Most teachers praise students in order to enhance progress toward their goals. However, research poses the possibility that some common uses of praise may actually have negative effects in some or all of these areas. Some praise statements had the potential to lower students' confidence in their answers and to reduce the number of verbal responses they offered. Rowe (1974) found students indicated lower self esteem, responded in doubtful tones, and showed a certain lack of persistence or desire trying to keep up when praise was used. In addition, students frequently tried to "read" or check the teacher's eyes for signs of approval or disapproval. Meyer (1979) found that under some conditions, praise led recipients to have low expectations of success at difficult tasks, which in turn decreased the persistence and performance intensity at the task. Certain kinds of praise may actually set up even the most capable students for failure. No student can always be "good" or "nice" or "smart." But, in order to avoid negative evaluations, students tended not to take chances and did not attempt difficult tasks when given certain kinds of praise. Brophy (1981) points out, trying to use praise as a systematic reinforcer in a classroom setting is impractical. The sheer number of people in most classrooms inhibits effective repetition. Even if teachers were able to praise frequently and systematically, say once every five minutes, the average student would still be praised less than once every two hours. This research revealed the reality that much teacher praise is not deliberate reinforcement, but rather, is elicited by students--the students actually condition the teacher to praise them. Researchers also point out that, at best, praise is a weak reinforcer. Not all young children are interested in pleasing the teacher, and as children grow older, interest in pleasing the teacher diminishes significantly. Esler (1983) reports that correlations between teachers' rates of praise and students' learning gains are not always positive, and even when correlations are positive, they are usually too low to be considered significant.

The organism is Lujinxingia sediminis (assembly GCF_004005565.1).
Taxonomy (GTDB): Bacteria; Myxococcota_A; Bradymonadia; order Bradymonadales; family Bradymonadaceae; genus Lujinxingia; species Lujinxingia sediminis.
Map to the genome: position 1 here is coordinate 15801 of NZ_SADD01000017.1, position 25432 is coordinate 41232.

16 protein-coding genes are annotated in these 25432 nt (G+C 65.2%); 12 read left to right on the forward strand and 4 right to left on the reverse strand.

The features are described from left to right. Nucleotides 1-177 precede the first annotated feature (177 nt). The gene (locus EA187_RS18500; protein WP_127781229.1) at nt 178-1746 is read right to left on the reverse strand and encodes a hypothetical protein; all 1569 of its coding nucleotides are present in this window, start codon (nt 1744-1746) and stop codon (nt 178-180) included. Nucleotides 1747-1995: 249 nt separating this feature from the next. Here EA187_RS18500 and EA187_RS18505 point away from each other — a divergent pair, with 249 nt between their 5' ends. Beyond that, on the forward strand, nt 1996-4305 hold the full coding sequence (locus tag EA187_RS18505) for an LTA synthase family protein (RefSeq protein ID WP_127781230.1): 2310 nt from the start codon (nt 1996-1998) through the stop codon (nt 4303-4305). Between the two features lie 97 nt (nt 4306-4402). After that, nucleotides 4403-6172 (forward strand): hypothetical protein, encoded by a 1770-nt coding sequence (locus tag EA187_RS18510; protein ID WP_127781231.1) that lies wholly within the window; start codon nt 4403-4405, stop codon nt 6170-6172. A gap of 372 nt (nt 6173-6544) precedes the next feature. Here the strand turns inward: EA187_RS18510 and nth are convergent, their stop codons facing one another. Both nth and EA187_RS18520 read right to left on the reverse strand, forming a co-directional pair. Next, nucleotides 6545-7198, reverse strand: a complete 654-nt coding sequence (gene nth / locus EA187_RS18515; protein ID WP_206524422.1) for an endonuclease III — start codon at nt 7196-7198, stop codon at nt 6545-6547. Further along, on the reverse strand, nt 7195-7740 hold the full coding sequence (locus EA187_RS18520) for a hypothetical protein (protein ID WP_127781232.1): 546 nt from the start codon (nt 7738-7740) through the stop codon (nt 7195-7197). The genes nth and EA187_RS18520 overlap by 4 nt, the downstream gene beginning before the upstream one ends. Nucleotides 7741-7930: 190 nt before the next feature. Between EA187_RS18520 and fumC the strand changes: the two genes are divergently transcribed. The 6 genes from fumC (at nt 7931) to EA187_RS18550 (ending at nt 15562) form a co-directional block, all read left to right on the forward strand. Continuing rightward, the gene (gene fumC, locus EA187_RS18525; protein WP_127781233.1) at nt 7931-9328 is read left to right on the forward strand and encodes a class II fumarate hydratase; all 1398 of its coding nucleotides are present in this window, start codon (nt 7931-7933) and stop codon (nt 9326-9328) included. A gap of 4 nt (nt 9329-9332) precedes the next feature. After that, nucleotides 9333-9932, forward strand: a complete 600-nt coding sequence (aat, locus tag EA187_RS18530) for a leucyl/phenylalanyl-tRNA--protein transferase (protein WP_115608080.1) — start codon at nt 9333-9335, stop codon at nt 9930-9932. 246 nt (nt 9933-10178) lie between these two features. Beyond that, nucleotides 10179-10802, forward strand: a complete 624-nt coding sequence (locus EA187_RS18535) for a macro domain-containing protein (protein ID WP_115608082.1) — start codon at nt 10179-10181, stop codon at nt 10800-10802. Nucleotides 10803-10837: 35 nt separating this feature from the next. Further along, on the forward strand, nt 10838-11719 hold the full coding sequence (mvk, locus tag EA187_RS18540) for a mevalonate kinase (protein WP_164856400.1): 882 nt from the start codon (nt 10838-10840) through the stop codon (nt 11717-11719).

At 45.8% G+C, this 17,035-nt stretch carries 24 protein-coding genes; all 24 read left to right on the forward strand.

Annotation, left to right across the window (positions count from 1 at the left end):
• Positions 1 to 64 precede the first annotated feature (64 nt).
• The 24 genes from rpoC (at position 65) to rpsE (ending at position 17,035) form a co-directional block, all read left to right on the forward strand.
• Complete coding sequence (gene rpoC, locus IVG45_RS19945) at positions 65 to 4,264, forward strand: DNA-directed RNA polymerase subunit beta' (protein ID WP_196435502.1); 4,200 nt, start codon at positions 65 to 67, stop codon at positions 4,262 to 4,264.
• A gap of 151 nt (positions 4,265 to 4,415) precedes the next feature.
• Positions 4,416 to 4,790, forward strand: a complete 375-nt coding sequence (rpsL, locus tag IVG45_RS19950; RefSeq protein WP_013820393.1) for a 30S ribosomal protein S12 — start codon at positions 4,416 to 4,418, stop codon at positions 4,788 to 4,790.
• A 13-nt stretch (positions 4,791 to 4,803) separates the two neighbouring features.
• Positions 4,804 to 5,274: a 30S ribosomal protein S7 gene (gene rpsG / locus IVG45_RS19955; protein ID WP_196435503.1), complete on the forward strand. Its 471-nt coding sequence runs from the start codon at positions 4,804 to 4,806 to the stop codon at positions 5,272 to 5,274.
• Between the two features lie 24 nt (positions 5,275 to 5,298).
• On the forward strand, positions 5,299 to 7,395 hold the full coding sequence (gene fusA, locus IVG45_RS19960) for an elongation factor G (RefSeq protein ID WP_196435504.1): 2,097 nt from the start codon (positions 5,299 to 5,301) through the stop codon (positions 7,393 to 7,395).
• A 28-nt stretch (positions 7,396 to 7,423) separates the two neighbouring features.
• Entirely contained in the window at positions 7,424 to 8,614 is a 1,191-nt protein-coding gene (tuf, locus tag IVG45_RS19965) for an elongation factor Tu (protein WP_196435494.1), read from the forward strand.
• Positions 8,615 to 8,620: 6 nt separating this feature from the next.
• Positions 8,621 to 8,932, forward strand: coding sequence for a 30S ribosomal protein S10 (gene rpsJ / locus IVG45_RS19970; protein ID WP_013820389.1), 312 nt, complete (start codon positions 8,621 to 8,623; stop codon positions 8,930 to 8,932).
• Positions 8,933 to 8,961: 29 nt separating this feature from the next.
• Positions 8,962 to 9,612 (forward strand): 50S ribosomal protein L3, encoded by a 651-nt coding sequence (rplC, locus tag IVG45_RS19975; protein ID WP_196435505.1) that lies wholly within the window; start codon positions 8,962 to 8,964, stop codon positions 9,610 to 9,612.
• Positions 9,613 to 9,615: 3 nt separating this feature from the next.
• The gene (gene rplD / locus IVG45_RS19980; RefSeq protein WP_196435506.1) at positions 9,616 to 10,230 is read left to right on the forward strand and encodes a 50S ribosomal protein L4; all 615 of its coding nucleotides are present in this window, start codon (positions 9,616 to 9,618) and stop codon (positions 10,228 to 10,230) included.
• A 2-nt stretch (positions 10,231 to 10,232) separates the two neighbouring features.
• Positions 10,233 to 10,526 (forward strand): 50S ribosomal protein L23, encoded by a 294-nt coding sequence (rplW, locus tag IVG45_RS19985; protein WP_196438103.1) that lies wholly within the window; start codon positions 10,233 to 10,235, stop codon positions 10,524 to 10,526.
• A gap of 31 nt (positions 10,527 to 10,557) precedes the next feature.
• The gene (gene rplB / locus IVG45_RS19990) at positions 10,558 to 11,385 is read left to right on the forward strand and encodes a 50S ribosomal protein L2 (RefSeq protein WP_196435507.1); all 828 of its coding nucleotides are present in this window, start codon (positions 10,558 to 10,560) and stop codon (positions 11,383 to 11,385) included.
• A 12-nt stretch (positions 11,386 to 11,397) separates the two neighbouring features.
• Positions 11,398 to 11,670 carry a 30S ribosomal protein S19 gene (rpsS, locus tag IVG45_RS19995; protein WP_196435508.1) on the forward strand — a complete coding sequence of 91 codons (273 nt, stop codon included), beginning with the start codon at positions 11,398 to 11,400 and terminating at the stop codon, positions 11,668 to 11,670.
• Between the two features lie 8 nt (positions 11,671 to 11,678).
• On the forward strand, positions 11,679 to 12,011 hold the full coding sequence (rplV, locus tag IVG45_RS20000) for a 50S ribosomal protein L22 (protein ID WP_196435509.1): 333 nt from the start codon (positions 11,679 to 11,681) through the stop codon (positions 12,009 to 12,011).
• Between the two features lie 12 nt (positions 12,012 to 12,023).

(Martin, 1977; Stringer and Hurt, 1981) found that praise can actually lessen self-motivation and cause children to become dependent on rewards. Green and Lepper (1974) found that once teachers began praising preschool children for doing something they were already motivated to do, the children became less motivated to do the activity.